As you approach Derinkuyu, you'll see signs from the underground city off to the left. If you need to use the bathroom, do so at the public bathrooms located just to the right of where you enter the city as there are no places to go down below. When you first enter, you'll quickly get used to the low ceilings and tight spaces as you'll have to squeeze your way into the first level that contains a stable and some living quarters. As you continue your exploration, you'll see a few kitchens which are fairly obvious because of the dugout area used for cooking (they used human feces as fuel) and the blackened walls from the smoke. You'll also see a winery with an area the contained the grapes, which were trampled and the juice was allowed to drain into large collection pots. There is also an interesting church made by the early Christians that is easy to identify because of its cross shape.
The word "Derinkuyu" means deep well and it's easy to see why when you look down into the wells that were dug along with the ventilations shafts, some as deep as 80 meters. There are a number of escape shafts as well, many of which have circular stones like the one you see pictured here. These stones could easily be rolled so that they blocked the small passageways from anyone pursuing the fleeing party. It's hard to forget when you're down here that this place was built to escape from enemies. As fascinating as the place is and as ingenious as it is, I still wouldn't want to live underground without seeing the sun for months on end. Still, it's amazing that people way back then were able to build these cities so reliably that they never collapsed and that the ventilation systems were so flawless that they still work today.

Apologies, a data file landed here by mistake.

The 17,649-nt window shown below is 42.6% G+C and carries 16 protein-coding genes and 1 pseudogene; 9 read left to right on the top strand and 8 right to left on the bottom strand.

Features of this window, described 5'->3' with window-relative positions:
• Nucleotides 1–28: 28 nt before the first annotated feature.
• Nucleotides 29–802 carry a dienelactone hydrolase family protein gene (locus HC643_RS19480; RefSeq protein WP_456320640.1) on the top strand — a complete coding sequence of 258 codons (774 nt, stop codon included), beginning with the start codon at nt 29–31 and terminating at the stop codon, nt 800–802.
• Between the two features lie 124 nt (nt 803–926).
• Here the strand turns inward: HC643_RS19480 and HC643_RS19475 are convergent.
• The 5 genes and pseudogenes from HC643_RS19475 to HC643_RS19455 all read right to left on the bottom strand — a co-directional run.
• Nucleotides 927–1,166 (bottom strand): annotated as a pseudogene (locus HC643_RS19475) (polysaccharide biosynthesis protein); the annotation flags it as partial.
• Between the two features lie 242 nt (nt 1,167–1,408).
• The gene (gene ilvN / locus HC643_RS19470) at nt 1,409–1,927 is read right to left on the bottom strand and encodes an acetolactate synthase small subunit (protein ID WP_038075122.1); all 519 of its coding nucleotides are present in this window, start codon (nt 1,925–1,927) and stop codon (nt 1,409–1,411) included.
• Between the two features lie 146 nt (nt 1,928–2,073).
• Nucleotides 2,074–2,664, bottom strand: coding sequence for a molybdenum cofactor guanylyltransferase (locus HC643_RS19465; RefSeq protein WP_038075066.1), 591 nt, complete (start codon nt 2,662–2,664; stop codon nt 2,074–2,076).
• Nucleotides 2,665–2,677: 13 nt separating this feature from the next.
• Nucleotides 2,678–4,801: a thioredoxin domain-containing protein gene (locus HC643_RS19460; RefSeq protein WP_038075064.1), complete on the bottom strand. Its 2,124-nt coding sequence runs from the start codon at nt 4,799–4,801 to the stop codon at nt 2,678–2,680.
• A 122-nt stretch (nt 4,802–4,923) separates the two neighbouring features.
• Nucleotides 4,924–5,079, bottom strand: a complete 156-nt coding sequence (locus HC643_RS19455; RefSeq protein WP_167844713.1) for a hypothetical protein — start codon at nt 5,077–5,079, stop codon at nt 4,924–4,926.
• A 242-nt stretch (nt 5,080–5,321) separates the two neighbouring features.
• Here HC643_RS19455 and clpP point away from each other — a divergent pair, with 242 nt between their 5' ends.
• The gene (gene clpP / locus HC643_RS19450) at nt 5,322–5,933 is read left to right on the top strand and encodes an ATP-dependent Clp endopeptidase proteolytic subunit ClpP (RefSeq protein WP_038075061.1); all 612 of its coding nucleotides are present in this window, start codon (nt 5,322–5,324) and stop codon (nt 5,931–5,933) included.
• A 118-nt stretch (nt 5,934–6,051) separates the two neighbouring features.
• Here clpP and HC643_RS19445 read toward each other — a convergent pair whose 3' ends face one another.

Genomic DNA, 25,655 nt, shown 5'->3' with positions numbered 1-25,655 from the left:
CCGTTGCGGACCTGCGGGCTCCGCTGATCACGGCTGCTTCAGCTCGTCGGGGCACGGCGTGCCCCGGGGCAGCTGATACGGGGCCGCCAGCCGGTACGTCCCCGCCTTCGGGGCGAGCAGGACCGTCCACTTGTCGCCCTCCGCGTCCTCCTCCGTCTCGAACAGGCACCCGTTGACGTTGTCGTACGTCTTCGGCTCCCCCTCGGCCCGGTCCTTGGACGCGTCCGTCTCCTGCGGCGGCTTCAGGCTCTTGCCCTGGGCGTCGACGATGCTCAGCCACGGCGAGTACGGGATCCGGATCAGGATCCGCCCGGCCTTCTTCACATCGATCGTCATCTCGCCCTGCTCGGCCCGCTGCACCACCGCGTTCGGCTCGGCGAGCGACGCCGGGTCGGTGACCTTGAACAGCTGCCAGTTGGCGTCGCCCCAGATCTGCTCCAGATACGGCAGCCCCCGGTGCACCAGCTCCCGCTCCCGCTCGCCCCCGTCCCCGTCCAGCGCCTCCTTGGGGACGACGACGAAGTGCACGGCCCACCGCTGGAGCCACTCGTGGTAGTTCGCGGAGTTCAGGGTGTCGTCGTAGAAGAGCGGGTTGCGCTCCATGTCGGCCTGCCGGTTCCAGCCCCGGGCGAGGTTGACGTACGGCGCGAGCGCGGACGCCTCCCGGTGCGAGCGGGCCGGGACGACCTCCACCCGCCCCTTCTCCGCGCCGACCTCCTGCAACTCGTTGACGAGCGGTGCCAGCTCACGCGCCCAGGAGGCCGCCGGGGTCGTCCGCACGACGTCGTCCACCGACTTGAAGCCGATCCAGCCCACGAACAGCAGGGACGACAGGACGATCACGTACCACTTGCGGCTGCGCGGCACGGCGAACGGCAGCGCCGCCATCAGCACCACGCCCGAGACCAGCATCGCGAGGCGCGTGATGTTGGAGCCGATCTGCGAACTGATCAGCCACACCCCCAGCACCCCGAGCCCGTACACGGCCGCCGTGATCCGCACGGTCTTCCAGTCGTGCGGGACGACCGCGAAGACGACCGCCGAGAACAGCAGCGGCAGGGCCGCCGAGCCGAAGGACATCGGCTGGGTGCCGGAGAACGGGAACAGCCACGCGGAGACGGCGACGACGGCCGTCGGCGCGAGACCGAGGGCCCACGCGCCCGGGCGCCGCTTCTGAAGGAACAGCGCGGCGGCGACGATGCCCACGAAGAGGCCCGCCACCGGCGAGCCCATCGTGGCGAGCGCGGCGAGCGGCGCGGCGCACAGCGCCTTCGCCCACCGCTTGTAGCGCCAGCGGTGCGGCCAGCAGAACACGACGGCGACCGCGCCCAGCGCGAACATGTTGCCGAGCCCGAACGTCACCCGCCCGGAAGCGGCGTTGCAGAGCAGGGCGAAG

Nigde Yolu Ã?zeri No:58, Derinkuyu, 50700, tr
If you're claustrophobic, don't even attempt to got down into the dark, tight spaces of the underground cities. Derinkuyu is an amazing place and very fun to explore, but passageways are often tight, single-file, and low. If you're here early enough to beat the tour groups, you might find it tolerable, but if not, I'd stay away if you don't like tight spaces.